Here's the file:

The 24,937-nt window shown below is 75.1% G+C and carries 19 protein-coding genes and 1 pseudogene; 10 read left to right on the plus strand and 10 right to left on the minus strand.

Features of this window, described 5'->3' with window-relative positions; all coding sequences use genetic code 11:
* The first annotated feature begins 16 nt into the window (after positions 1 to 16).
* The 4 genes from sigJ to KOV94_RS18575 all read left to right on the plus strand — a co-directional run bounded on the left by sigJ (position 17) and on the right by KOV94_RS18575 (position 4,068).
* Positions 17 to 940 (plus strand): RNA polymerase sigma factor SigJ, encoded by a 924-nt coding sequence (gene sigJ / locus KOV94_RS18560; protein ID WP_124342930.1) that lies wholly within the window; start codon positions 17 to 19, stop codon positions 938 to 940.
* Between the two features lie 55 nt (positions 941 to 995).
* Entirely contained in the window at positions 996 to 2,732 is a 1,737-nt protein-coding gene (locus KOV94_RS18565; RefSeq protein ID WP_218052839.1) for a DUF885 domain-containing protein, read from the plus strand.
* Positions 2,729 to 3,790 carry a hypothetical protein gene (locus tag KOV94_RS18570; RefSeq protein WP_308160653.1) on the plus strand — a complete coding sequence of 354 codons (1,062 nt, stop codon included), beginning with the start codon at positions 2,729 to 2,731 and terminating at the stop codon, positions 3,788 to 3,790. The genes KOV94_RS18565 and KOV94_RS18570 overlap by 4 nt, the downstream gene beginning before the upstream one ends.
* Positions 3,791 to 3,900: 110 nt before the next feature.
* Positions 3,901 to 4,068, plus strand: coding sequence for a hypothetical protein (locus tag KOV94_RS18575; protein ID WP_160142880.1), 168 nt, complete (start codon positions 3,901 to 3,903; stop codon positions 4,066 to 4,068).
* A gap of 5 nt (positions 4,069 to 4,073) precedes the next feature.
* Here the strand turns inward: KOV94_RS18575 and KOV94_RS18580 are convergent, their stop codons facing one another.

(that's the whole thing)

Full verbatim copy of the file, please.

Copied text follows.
The 24,937-nt window shown below is 75.1% G+C and carries 19 protein-coding genes and 1 pseudogene; 10 read left to right on the plus strand and 10 right to left on the minus strand.

Features of this window, described 5'->3' with window-relative positions; all coding sequences use genetic code 11:
* The first annotated feature begins 16 nt into the window (after positions 1 to 16).
* The 4 genes from sigJ to KOV94_RS18575 all read left to right on the plus strand — a co-directional run bounded on the left by sigJ (position 17) and on the right by KOV94_RS18575 (position 4,068).
* Positions 17 to 940 (plus strand): RNA polymerase sigma factor SigJ, encoded by a 924-nt coding sequence (gene sigJ / locus KOV94_RS18560; protein ID WP_124342930.1) that lies wholly within the window; start codon positions 17 to 19, stop codon positions 938 to 940.
* Between the two features lie 55 nt (positions 941 to 995).
* Entirely contained in the window at positions 996 to 2,732 is a 1,737-nt protein-coding gene (locus KOV94_RS18565; RefSeq protein ID WP_218052839.1) for a DUF885 domain-containing protein, read from the plus strand.
* Positions 2,729 to 3,790 carry a hypothetical protein gene (locus tag KOV94_RS18570; RefSeq protein WP_308160653.1) on the plus strand — a complete coding sequence of 354 codons (1,062 nt, stop codon included), beginning with the start codon at positions 2,729 to 2,731 and terminating at the stop codon, positions 3,788 to 3,790. The genes KOV94_RS18565 and KOV94_RS18570 overlap by 4 nt, the downstream gene beginning before the upstream one ends.
* Positions 3,791 to 3,900: 110 nt before the next feature.
* Positions 3,901 to 4,068, plus strand: coding sequence for a hypothetical protein (locus tag KOV94_RS18575; protein ID WP_160142880.1), 168 nt, complete (start codon positions 3,901 to 3,903; stop codon positions 4,066 to 4,068).
* A gap of 5 nt (positions 4,069 to 4,073) precedes the next feature.
* Here the strand turns inward: KOV94_RS18575 and KOV94_RS18580 are convergent, their stop codons facing one another.